We met some German tourists. They seemed to like us…

The nice think about hiking, is that you have the time to discuss about very important matters, such as the optimal shape a seal should have (they are not yet there…)

We were quite surprised on our way back to Marahau using the Aqua-taxi that we actually got to stay on the boat while they loaded it on a trailer and drove through the village…

After the Abel Tasman coast track, we headed towards Christchurch, where our friend Florent is due to land and join us in our adventures. We stopped on the way at Maruia hot springs, where sandflies are enjoying themselves and our heads (the only part of our body emerging from the water). We have to watch out not to be too badly bitten, so that Florent can recognize us at the airport.

We are now near Mt Cook, ready for a small walk along Hooker Valley, but we first have to deal with a small incident.

The wind is blowing fiercely in the Hooker valley. In French, we literally say that the wind is strong enough to ‘dehorn’ a cow. As no cows were around, we couldn’t really check if it was true, but at least the wind was strong enough to take Daniel’s cap away…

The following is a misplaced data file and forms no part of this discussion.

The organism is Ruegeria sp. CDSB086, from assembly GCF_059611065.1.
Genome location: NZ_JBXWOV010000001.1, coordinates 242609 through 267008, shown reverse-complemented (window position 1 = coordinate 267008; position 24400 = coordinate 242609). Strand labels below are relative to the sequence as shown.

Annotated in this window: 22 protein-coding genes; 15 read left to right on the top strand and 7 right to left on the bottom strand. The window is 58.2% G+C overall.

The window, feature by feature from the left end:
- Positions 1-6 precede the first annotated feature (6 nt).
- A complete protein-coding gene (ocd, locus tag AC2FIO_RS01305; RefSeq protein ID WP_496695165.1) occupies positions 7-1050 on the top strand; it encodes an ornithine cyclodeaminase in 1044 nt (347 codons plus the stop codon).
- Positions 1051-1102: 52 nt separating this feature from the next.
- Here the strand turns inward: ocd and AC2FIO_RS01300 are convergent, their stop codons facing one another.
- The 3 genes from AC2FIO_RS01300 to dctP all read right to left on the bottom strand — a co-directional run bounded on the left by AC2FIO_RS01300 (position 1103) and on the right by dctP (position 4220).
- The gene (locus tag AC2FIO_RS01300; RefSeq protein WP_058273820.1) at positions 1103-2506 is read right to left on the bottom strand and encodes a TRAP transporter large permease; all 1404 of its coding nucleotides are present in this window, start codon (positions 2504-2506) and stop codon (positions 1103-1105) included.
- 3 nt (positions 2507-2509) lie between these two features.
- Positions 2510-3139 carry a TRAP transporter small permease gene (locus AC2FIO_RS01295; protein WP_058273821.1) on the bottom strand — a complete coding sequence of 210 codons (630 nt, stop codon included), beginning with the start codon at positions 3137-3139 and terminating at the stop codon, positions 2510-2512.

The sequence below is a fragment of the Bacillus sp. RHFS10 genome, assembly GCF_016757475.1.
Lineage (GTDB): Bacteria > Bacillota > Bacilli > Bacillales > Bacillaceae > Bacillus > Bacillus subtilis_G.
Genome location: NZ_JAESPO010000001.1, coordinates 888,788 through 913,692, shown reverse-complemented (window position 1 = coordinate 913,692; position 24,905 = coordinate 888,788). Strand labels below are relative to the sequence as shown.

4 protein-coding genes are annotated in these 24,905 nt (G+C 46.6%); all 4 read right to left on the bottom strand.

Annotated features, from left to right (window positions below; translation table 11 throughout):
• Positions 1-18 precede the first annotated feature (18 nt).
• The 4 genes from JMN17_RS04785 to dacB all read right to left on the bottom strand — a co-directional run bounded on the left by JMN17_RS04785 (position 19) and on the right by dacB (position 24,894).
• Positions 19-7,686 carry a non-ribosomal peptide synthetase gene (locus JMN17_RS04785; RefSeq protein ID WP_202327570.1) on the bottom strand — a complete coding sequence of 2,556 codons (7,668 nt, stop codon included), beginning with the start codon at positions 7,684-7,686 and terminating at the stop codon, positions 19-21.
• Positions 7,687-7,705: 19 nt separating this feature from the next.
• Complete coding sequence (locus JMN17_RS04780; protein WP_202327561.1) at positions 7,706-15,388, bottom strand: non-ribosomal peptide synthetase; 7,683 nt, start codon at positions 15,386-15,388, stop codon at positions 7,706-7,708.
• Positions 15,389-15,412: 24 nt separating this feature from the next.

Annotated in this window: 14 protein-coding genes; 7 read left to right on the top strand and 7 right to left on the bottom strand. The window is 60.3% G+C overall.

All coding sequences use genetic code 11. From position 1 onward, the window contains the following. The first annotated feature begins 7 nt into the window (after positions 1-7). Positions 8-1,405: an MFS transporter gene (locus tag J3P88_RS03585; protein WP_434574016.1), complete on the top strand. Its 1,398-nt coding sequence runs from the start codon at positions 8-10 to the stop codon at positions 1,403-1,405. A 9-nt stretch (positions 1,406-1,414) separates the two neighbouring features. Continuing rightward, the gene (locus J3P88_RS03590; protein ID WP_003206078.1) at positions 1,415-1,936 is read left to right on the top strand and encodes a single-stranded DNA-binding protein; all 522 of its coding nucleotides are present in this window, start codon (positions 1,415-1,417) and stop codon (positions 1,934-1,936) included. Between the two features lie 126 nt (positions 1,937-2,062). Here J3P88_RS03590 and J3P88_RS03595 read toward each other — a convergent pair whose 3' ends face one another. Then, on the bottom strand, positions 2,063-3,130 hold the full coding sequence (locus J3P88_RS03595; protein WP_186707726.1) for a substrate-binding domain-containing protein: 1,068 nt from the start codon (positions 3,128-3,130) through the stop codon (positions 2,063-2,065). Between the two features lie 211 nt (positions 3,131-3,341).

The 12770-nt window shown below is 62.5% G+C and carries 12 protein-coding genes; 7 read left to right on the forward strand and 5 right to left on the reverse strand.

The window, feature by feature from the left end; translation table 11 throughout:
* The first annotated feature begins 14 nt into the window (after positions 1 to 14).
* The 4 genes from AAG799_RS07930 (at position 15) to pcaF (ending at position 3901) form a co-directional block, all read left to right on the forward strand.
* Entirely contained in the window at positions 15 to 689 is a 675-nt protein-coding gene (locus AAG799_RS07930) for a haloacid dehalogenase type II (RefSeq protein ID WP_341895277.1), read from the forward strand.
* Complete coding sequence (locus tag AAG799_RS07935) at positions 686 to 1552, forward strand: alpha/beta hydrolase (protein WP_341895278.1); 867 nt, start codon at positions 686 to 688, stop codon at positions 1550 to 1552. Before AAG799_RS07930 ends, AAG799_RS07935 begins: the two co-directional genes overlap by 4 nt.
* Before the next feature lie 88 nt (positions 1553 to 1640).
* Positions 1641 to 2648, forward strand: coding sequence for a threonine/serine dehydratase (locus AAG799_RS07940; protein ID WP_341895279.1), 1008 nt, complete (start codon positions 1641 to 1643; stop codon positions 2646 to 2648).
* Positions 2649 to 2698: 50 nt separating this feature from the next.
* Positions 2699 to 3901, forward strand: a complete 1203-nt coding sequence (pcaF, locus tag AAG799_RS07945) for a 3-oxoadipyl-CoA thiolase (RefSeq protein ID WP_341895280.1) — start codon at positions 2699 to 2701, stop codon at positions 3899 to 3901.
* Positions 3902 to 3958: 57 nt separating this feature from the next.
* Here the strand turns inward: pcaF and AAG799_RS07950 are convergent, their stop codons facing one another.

When we think about New-Zealand’s untouched nature, we imagine breathtaking landscapes in absolutely peaceful surroundings. Well, this is generally true, except when a group of 40 teenage girls arrive where you are. “Sorry for deafening you” said one of their adult supervisors.

We are now around Te Anau, and on the Kepler track more precisely. Our first camp ground is a very lovely spot at Brod Bay, on Te Anau’s lake. Apparently, the sandflies are also fan of this location, and of us…

We also need to fill our bottles with water. Florent doesn’t like the idea to drink water that stagnated in a tank, and I try to convince him otherwise, until I see the colour of the water.

Any tourist guidebook on New-Zealand will tell you that the country is absolutely free from deadly predators and consequently extremely safe. This is of course a state-sponsored lie aimed at attracting the unsuspecting visitor. I have already mentioned one of those blood-thirsty beasts: the sandfly. Today we discover another one of them, as it seems that some monsters have been left behind after the filming of the Lord of the Ring trilogy, judging by this very official DOC track closure notice: